Book Review - "First: Sandra Day O'Connor"

by Mary Welek Atwell, Professor Emeritus of Criminal Justice, Radford University

FIRST:  SANDRA DAY O’CONNOR.  By Evan Thomas.  New York:  Random House, 2019.

            Evan Thomas, longtime editor at Time and Newsweek, has written a hybrid work that combines judicial biography with a more general character analysis of the first woman to sit on the United States Supreme Court.  Sandra Day O’Connor (SOC), appointed by President Ronald Reagan in 1981, remained on the Court until her retirement in 2006.  Whether during those years she was, as Thomas claims, “the most powerful Supreme Court justice of her time,” is arguable.  Even less certain is the extent of her lasting impact on the high court’s jurisprudence.  But regardless of whether O’Connor’s opinions stand the test of time, her position as the path-breaking first female justice deserves the thorough examination it is receiving.   

            Thomas divides the book’s focus between O’Connor’s private and public life.  He interprets the early life on her family’s Lazy B ranch where the young Sandra learned the values of self-sufficiency and hard work as a major influence on her character.  Although the Arizona landscape seemed to linger as a source of nostalgia, O’Connor left her parents, siblings, and rural life behind when she enrolled in Stanford University where she earned both her undergraduate and law degrees.  The stories of her friendship with William Rehnquist at Stanford and her early unsuccessful search for a job with a law firm are well known.  Thomas does provide a few new details about Rehnquist’s romantic pursuit of Sandra Day based on letters in her private papers.  The future Chief Justice was apparently quite enamored with her and gave up his courtship only when she became involved with John O’Connor.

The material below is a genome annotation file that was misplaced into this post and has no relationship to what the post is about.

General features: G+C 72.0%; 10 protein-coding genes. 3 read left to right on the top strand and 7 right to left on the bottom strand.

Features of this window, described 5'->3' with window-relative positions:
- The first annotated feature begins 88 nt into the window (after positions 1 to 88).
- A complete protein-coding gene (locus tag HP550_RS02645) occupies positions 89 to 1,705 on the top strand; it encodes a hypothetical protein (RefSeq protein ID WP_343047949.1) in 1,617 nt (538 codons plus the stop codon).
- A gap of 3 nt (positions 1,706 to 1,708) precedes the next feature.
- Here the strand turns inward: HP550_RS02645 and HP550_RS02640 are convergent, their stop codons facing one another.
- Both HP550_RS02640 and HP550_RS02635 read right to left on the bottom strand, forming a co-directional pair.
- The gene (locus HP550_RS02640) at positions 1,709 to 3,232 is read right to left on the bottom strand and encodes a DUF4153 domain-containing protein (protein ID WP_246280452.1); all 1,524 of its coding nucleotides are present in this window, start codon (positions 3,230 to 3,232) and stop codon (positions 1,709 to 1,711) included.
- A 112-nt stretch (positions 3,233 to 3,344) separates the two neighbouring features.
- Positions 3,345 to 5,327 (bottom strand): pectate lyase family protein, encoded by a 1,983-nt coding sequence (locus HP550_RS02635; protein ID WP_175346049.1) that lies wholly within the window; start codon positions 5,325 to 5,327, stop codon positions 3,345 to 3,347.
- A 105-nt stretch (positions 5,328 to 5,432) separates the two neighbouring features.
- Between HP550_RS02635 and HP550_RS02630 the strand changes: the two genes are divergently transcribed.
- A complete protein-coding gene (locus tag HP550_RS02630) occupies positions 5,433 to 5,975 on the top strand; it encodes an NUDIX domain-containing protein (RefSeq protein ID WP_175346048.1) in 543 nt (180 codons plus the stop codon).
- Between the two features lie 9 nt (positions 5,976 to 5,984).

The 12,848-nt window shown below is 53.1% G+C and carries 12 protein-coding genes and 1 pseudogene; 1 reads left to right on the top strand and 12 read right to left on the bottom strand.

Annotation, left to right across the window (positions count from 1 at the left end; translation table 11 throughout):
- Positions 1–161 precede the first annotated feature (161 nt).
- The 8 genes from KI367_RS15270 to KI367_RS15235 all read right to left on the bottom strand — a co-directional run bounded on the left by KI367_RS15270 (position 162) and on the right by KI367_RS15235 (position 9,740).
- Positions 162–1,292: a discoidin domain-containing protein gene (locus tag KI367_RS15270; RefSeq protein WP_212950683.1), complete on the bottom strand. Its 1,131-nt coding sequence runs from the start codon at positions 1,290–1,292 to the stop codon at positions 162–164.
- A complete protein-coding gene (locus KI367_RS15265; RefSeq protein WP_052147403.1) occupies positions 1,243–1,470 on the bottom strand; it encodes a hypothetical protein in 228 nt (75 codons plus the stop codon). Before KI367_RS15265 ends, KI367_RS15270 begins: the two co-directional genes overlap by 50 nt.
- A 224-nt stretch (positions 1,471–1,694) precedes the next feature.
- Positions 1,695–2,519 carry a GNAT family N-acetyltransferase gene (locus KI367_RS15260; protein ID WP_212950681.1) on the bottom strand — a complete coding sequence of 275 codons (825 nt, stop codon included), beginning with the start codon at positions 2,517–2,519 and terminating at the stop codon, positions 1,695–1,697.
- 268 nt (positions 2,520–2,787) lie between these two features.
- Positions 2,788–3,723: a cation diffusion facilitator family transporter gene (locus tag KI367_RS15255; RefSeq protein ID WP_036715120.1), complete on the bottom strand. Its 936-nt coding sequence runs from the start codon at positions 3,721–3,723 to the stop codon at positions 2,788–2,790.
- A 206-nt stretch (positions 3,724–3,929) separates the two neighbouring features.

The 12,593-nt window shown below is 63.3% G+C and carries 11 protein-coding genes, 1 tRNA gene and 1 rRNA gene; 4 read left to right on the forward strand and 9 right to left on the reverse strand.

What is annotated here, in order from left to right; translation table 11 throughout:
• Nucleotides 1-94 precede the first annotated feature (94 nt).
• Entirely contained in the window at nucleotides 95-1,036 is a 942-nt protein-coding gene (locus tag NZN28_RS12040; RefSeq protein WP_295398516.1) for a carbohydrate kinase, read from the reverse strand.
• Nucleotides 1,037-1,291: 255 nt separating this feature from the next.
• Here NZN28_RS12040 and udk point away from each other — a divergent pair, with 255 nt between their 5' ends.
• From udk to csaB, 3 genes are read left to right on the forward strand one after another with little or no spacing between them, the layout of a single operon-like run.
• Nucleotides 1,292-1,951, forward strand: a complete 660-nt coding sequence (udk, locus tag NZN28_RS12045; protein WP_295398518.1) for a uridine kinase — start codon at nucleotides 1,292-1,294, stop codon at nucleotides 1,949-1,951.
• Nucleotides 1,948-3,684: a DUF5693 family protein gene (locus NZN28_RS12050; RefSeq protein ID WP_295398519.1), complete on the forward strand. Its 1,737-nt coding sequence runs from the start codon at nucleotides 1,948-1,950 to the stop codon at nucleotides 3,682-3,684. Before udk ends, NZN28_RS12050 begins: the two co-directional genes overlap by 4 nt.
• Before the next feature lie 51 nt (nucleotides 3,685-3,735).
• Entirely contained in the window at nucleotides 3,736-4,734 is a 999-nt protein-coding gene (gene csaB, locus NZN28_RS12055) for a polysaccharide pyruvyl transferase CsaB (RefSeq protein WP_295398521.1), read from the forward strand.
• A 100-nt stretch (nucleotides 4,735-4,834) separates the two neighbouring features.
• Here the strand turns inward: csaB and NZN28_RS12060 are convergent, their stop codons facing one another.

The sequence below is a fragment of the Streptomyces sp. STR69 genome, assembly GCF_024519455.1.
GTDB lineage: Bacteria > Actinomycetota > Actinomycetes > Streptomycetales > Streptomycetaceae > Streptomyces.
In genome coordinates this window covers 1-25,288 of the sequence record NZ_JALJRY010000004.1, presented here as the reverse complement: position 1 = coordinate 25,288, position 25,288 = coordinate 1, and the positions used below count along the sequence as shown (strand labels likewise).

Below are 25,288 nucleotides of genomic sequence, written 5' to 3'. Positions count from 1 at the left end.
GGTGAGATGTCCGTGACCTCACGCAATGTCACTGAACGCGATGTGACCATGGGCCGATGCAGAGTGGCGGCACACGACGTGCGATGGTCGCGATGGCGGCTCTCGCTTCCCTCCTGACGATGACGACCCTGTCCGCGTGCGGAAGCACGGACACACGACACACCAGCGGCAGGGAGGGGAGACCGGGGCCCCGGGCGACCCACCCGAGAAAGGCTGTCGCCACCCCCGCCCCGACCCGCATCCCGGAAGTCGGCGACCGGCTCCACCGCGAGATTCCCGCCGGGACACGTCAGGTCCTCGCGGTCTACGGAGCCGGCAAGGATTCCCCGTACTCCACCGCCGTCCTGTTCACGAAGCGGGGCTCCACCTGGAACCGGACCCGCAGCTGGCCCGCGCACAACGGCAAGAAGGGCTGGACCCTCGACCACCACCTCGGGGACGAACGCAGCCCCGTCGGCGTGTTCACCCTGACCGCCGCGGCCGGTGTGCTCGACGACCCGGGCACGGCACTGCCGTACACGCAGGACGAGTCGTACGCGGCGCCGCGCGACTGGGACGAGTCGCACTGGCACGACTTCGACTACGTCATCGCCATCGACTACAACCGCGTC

The O’Connor marriage is an interesting one, in part because it reveals the balancing act required of an ambitious and successful woman in late twentieth century America.  The relationship seems loving and happy, although it is possible to infer that as the demands of her career became more pressing, SOC lived with almost impossible expectations.  Her husband had a successful corporate law practice in Arizona and earned quite a comfortable living for the couple and their three sons.  Through the early years of their marriage before she really developed a political and judicial life, SOC was the ultimate model wife.  She was John’s companion on the dance floor, the super-hostess who cooked everything herself, the community volunteer.  That she managed to maintain most of those activities as her professional life flourished into service in the Arizona State Senate and as a state appeals court judge is an extraordinary accomplishment.  Thomas reports O’Connor’s domestic activities as an interesting sidelight (for example when Reagan’s team came to Arizona to interview her as a Supreme Court nominee, they all raved about her salmon mousse!).  Unfortunately, the author never analyzes why the culinary skills of a person about to become a justice would even be a subject of discussion.  Did observers expect Antonin Scalia to give them a meal he prepared himself?  Was it important to reassure the public and the politicians that even though O’Connor was qualified to sit on the Court, she could still prepare a lovely luncheon?   I found the attention to O’Connor’s domestic talents somewhat demeaning, as if the author found it necessary to repeat often that she was both a first class jurist and a first class woman.